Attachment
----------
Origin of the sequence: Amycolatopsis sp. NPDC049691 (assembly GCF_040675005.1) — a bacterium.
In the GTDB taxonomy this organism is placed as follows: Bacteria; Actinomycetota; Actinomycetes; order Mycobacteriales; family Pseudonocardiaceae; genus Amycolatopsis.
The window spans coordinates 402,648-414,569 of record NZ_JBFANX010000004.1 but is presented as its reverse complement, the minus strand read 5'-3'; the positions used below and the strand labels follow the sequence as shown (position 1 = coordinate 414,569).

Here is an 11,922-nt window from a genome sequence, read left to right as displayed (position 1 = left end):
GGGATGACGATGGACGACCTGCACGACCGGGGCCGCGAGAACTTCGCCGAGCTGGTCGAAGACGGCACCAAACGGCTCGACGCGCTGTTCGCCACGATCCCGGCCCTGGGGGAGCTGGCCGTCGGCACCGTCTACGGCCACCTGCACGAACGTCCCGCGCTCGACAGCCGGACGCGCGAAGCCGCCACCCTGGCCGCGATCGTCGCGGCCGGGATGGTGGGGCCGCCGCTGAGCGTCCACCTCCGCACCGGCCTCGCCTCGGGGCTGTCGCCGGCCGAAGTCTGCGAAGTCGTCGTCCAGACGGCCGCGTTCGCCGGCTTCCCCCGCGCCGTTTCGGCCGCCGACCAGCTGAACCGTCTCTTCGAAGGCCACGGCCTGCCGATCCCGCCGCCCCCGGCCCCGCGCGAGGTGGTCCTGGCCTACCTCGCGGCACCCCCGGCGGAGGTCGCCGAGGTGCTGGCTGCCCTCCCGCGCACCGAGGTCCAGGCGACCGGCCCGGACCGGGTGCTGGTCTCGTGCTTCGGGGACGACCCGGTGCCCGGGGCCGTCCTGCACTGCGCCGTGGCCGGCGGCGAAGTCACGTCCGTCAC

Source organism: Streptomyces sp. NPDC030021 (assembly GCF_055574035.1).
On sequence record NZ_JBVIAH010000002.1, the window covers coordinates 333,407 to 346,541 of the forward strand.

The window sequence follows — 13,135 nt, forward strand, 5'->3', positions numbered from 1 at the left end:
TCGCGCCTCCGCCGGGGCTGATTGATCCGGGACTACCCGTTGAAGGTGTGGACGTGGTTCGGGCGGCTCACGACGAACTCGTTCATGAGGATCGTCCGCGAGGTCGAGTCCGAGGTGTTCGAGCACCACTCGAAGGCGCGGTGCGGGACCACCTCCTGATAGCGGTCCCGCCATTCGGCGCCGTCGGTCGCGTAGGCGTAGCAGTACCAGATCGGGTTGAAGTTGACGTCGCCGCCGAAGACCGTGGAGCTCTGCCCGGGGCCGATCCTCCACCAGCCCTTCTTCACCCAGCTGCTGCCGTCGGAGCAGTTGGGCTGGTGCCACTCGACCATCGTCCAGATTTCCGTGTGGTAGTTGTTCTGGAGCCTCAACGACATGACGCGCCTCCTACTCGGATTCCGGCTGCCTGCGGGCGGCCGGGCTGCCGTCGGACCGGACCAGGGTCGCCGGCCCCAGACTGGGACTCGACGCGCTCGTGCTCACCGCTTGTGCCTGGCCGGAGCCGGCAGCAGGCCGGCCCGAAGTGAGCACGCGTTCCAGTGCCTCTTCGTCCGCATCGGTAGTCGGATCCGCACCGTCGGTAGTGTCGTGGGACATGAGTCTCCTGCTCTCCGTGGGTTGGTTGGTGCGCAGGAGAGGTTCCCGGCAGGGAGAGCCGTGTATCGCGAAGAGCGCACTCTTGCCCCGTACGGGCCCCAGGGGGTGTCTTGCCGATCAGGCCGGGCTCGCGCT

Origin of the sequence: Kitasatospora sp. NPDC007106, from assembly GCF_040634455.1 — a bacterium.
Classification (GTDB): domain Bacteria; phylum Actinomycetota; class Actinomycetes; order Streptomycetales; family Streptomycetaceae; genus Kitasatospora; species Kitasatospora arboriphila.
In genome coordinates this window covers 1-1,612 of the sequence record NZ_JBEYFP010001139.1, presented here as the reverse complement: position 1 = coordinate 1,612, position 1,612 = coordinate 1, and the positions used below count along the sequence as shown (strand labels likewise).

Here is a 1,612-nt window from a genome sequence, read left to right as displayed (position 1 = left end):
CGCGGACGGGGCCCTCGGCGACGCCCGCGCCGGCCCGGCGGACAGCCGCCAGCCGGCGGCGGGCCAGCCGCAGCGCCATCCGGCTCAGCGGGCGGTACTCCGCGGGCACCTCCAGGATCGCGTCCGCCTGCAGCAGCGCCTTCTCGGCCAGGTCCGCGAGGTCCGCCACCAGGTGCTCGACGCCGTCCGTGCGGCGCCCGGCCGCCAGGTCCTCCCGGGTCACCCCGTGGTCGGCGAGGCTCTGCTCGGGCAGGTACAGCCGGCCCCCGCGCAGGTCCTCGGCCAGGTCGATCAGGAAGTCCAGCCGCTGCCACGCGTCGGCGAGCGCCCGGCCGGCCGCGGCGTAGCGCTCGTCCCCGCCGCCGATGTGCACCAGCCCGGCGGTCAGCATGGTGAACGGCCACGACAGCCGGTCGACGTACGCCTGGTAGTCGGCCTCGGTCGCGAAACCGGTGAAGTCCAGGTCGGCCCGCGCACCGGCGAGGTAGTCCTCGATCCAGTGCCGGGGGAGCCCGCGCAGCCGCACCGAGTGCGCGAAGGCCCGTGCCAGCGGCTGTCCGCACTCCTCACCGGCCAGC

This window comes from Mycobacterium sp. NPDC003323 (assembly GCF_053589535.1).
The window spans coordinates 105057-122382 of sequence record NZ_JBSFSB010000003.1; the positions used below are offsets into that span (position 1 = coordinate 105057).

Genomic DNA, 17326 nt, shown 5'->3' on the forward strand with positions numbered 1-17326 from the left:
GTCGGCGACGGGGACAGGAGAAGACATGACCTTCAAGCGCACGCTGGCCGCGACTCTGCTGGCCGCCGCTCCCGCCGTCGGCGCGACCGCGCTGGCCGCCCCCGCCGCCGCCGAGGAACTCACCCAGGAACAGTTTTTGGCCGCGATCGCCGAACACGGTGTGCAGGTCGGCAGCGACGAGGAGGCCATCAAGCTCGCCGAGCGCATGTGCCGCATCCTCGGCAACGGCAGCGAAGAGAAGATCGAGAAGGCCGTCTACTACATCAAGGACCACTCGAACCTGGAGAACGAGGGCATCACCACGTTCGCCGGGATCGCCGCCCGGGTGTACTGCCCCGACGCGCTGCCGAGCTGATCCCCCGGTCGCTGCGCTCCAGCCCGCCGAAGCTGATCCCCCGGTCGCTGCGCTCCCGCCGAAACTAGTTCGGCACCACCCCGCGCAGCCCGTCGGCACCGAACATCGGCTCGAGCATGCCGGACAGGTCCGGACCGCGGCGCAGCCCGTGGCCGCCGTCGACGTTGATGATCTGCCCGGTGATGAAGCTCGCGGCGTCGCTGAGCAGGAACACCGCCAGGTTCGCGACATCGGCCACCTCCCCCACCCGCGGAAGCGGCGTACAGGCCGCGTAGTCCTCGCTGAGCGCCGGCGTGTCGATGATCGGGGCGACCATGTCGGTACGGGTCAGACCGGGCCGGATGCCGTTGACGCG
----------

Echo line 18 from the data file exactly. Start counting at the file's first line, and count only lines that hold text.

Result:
GTCGGCGACGGGGACAGGAGAAGACATGACCTTCAAGCGCACGCTGGCCGCGACTCTGCTGGCCGCCGCTCCCGCCGTCGGCGCGACCGCGCTGGCCGCCCCCGCCGCCGCCGAGGAACTCACCCAGGAACAGTTTTTGGCCGCGATCGCCGAACACGGTGTGCAGGTCGGCAGCGACGAGGAGGCCATCAAGCTCGCCGAGCGCATGTGCCGCATCCTCGGCAACGGCAGCGAAGAGAAGATCGAGAAGGCCGTCTACTACATCAAGGACCACTCGAACCTGGAGAACGAGGGCATCACCACGTTCGCCGGGATCGCCGCCCGGGTGTACTGCCCCGACGCGCTGCCGAGCTGATCCCCCGGTCGCTGCGCTCCAGCCCGCCGAAGCTGATCCCCCGGTCGCTGCGCTCCCGCCGAAACTAGTTCGGCACCACCCCGCGCAGCCCGTCGGCACCGAACATCGGCTCGAGCATGCCGGACAGGTCCGGACCGCGGCGCAGCCCGTGGCCGCCGTCGACGTTGATGATCTGCCCGGTGATGAAGCTCGCGGCGTCGCTGAGCAGGAACACCGCCAGGTTCGCGACATCGGCCACCTCCCCCACCCGCGGAAGCGGCGTACAGGCCGCGTAGTCCTCGCTGAGCGCCGGCGTGTCGATGATCGGGGCGACCATGTCGGTACGGGTCAGACCGGGCCGGATGCCGTTGACGCG